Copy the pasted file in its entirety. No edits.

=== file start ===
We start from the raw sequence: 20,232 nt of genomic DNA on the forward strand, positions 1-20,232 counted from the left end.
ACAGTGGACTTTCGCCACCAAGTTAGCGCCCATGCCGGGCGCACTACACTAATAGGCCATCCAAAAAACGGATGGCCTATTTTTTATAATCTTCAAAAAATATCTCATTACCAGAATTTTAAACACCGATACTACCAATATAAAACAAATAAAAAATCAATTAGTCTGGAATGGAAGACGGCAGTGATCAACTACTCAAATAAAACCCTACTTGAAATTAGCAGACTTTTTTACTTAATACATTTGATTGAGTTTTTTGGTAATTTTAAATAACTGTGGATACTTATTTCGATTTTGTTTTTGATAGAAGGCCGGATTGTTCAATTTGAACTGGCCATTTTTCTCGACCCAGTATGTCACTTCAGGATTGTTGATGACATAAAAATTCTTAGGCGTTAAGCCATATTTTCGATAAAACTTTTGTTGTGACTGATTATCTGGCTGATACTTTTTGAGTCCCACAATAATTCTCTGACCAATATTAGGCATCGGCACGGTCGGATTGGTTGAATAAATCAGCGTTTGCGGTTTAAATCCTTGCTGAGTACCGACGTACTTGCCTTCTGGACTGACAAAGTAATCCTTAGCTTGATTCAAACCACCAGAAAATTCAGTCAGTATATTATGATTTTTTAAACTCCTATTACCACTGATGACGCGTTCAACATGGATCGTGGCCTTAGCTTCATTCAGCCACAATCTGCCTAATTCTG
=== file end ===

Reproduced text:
We start from the raw sequence: 20,232 nt of genomic DNA on the forward strand, positions 1-20,232 counted from the left end.
ACAGTGGACTTTCGCCACCAAGTTAGCGCCCATGCCGGGCGCACTACACTAATAGGCCATCCAAAAAACGGATGGCCTATTTTTTATAATCTTCAAAAAATATCTCATTACCAGAATTTTAAACACCGATACTACCAATATAAAACAAATAAAAAATCAATTAGTCTGGAATGGAAGACGGCAGTGATCAACTACTCAAATAAAACCCTACTTGAAATTAGCAGACTTTTTTACTTAATACATTTGATTGAGTTTTTTGGTAATTTTAAATAACTGTGGATACTTATTTCGATTTTGTTTTTGATAGAAGGCCGGATTGTTCAATTTGAACTGGCCATTTTTCTCGACCCAGTATGTCACTTCAGGATTGTTGATGACATAAAAATTCTTAGGCGTTAAGCCATATTTTCGATAAAACTTTTGTTGTGACTGATTATCTGGCTGATACTTTTTGAGTCCCACAATAATTCTCTGACCAATATTAGGCATCGGCACGGTCGGATTGGTTGAATAAATCAGCGTTTGCGGTTTAAATCCTTGCTGAGTACCGACGTACTTGCCTTCTGGACTGACAAAGTAATCCTTAGCTTGATTCAAACCACCAGAAAATTCAGTCAGTATATTATGATTTTTTAAACTCCTATTACCACTGATGACGCGTTCAACATGGATCGTGGCCTTAGCTTCATTCAGCCACAATCTGCCTAATTCTG